Having made just about every other mistake, the one sacrosanct financial given, for me, is "Thou shalt not touch thy 401K until retirement. Ever!"

From time to time, I have considered not putting as much money into my 401K each month, but my plan allows such reductions only at the beginning of each quarter, and then the decision must stand for the next three months. So far, I've been unwilling to take that route.

What disturbed me most were the reasons people gave for taking out money. At least if they were doing it for unanticipated medical expenses or some emergency, I'd get it. But because gas prices are higher or living expenses are tighter? Come on!

The advice to file bankruptcy rather than raid one's 401K may come as a surprise, but it IS an option. IRA and 401K funds are exempt from a bankruptcy, which means it should at least be considered prior to sabotaging future retirement.

Wednesday, June 4, 2008

It's Been a Year Already?

Apparently it has! I blogged my very first post exactly 365 days ago.

I was hoping that I could report a great debt reduction over that time, or some significant increase in pay, or, at least, some noble thoughts on the subject of retirement.

It is not to be.

Mostly, this year has been a learning experience about the ups and downs of real life impacting my financial life. While that situation has been brewing for years, this is the first time I've actually paid attention. My conclusion is that there is something to be said for the maxim "Ignorance is Bliss." Knowing the exact state of my finances has not made for a happier Grace.

Apparently that is true of some bloggers as well. Everyone blogs and gives advice when things are moving in the right financial direction. It is harder to keep posting when we're making mistakes or life has hit us with financial challenges our $1000 baby-step one emergency fund doesn't begin to cover. I miss the King and Queen of Debt whose blog, We're In Debt seems to have gone south. Some of my other favorites, listed in my blogroll, have not posted in months, which I interpret (perhaps incorrectly) as meaning that they are not on target with their financial goals.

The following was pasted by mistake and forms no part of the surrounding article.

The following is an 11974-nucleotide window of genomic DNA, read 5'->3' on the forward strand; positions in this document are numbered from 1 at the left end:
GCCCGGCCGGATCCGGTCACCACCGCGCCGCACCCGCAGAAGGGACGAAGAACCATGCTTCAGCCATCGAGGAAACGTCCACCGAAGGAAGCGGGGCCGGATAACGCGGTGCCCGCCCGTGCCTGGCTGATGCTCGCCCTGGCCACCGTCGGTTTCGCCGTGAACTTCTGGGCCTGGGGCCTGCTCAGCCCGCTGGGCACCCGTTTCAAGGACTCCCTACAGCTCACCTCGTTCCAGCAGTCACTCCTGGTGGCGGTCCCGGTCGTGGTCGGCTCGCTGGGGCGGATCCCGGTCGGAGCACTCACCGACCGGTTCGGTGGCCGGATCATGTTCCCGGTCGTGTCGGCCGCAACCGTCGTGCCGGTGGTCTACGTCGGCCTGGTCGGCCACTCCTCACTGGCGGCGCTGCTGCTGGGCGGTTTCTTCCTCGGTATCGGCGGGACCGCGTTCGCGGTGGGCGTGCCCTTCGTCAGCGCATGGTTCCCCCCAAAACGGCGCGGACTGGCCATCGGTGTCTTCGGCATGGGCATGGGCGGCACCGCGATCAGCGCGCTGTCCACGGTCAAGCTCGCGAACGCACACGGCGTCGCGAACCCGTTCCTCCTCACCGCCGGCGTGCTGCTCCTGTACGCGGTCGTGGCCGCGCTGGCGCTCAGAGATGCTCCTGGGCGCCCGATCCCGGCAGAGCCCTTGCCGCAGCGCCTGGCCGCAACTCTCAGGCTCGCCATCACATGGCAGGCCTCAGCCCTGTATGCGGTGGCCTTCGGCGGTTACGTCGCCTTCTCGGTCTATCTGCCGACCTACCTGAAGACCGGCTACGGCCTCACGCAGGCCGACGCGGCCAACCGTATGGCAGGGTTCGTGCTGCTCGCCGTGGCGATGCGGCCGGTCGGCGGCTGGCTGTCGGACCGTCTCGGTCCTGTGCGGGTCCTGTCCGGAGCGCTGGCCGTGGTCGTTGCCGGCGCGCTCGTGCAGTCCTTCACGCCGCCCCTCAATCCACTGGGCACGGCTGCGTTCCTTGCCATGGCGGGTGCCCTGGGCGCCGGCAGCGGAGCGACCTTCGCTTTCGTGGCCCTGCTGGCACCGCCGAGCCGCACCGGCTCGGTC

Right now, I'm in the middle of a number of financial mistakes. My emergency fund was depleted in April, and now has less than $100 in it. I increased my debt by borrowing on my HELOCC in May. I am locked in for a vacation to Japan in October that I desperately want to take but isn't the brightest financial move. I am convinced that things will get better for me in the next few months, but the waiting is killing me.

Still, there are bright spots.

When I started this blog, I committed to making regular contributions to my 401K, and I have not wavered during the past year. I started out putting in $1000 a month. In January, though I did not receive a pay raise, I increased my contribution to $1025 a month. In spite of the stomach-churning stock market, I am sticking with the plan.

I have also reduced my dependence on credit cards. I got hit with a number of high-cost needs during the past year, including repairs to my rental house, college tuition for my granddaughter (I should have budgeted for that one since I knew it was coming), and my daughter's graduation (ditto). These expenses would have happened whether I was trying to reduce my debts or not. But by being more attentive to my everyday expenses (meals eaten out, gas, utilities, etc.), I am positive the damage to my budget was less than it would have been in past years when, if I wanted anything, I just pulled out the nearest VISA card.

I am reading and thinking more about retirement, and exploring things like long-term care insurance, housing needs and costs, and inheritances for my children.

I feel like this past year has been preparation for the actual work of reducing debt and saving for retirment. I finally have a handle on where I am. Now I need to move forward.